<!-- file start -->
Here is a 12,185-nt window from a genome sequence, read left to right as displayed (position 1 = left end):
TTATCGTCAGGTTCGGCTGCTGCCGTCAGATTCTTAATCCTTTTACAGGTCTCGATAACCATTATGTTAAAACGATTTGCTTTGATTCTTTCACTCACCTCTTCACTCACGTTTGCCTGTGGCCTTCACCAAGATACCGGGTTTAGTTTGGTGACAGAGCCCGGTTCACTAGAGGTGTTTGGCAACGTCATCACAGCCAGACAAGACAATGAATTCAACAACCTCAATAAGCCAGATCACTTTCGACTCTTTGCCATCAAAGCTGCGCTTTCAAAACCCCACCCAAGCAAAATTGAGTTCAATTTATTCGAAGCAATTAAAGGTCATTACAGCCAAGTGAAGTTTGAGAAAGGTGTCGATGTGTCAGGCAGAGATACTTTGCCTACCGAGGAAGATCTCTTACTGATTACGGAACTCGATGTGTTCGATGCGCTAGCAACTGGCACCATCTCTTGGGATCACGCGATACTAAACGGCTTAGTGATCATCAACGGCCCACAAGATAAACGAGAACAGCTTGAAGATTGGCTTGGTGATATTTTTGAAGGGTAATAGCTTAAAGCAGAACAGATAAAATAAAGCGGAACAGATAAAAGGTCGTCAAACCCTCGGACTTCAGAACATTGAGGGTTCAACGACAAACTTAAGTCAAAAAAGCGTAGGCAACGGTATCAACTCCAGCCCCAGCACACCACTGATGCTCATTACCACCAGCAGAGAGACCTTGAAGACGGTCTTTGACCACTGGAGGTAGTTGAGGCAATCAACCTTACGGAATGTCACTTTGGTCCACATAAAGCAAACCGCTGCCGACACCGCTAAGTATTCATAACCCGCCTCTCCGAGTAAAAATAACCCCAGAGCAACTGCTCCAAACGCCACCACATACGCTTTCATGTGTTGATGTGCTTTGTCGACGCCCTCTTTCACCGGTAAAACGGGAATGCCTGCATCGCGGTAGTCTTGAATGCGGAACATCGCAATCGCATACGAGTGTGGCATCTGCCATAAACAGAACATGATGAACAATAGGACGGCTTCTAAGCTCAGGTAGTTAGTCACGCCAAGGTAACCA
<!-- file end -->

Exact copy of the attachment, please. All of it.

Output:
Here is a 12,185-nt window from a genome sequence, read left to right as displayed (position 1 = left end):
TTATCGTCAGGTTCGGCTGCTGCCGTCAGATTCTTAATCCTTTTACAGGTCTCGATAACCATTATGTTAAAACGATTTGCTTTGATTCTTTCACTCACCTCTTCACTCACGTTTGCCTGTGGCCTTCACCAAGATACCGGGTTTAGTTTGGTGACAGAGCCCGGTTCACTAGAGGTGTTTGGCAACGTCATCACAGCCAGACAAGACAATGAATTCAACAACCTCAATAAGCCAGATCACTTTCGACTCTTTGCCATCAAAGCTGCGCTTTCAAAACCCCACCCAAGCAAAATTGAGTTCAATTTATTCGAAGCAATTAAAGGTCATTACAGCCAAGTGAAGTTTGAGAAAGGTGTCGATGTGTCAGGCAGAGATACTTTGCCTACCGAGGAAGATCTCTTACTGATTACGGAACTCGATGTGTTCGATGCGCTAGCAACTGGCACCATCTCTTGGGATCACGCGATACTAAACGGCTTAGTGATCATCAACGGCCCACAAGATAAACGAGAACAGCTTGAAGATTGGCTTGGTGATATTTTTGAAGGGTAATAGCTTAAAGCAGAACAGATAAAATAAAGCGGAACAGATAAAAGGTCGTCAAACCCTCGGACTTCAGAACATTGAGGGTTCAACGACAAACTTAAGTCAAAAAAGCGTAGGCAACGGTATCAACTCCAGCCCCAGCACACCACTGATGCTCATTACCACCAGCAGAGAGACCTTGAAGACGGTCTTTGACCACTGGAGGTAGTTGAGGCAATCAACCTTACGGAATGTCACTTTGGTCCACATAAAGCAAACCGCTGCCGACACCGCTAAGTATTCATAACCCGCCTCTCCGAGTAAAAATAACCCCAGAGCAACTGCTCCAAACGCCACCACATACGCTTTCATGTGTTGATGTGCTTTGTCGACGCCCTCTTTCACCGGTAAAACGGGAATGCCTGCATCGCGGTAGTCTTGAATGCGGAACATCGCAATCGCATACGAGTGTGGCATCTGCCATAAACAGAACATGATGAACAATAGGACGGCTTCTAAGCTCAGGTAGTTAGTCACGCCAAGGTAACCA